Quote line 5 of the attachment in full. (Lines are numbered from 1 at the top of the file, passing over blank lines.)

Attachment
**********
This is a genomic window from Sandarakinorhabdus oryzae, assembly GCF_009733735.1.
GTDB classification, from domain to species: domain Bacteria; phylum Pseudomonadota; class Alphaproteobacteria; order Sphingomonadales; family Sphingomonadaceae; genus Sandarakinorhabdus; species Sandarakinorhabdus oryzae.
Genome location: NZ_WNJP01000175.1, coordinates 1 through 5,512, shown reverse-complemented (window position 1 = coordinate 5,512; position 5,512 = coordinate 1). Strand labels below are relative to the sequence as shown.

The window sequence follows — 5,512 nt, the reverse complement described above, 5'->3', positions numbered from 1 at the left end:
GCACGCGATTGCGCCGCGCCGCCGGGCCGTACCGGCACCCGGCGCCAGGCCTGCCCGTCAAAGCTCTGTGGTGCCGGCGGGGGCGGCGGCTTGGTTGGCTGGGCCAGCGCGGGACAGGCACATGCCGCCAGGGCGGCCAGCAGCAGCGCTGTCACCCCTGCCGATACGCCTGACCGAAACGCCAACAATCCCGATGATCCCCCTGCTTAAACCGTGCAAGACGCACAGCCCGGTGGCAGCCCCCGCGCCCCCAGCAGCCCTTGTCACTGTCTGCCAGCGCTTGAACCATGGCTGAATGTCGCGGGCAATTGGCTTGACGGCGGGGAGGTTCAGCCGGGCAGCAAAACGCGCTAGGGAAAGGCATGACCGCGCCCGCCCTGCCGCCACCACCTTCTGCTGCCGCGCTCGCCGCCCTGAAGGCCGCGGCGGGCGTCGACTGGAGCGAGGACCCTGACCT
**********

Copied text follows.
GCACGCGATTGCGCCGCGCCGCCGGGCCGTACCGGCACCCGGCGCCAGGCCTGCCCGTCAAAGCTCTGTGGTGCCGGCGGGGGCGGCGGCTTGGTTGGCTGGGCCAGCGCGGGACAGGCACATGCCGCCAGGGCGGCCAGCAGCAGCGCTGTCACCCCTGCCGATACGCCTGACCGAAACGCCAACAATCCCGATGATCCCCCTGCTTAAACCGTGCAAGACGCACAGCCCGGTGGCAGCCCCCGCGCCCCCAGCAGCCCTTGTCACTGTCTGCCAGCGCTTGAACCATGGCTGAATGTCGCGGGCAATTGGCTTGACGGCGGGGAGGTTCAGCCGGGCAGCAAAACGCGCTAGGGAAAGGCATGACCGCGCCCGCCCTGCCGCCACCACCTTCTGCTGCCGCGCTCGCCGCCCTGAAGGCCGCGGCGGGCGTCGACTGGAGCGAGGACCCTGACCT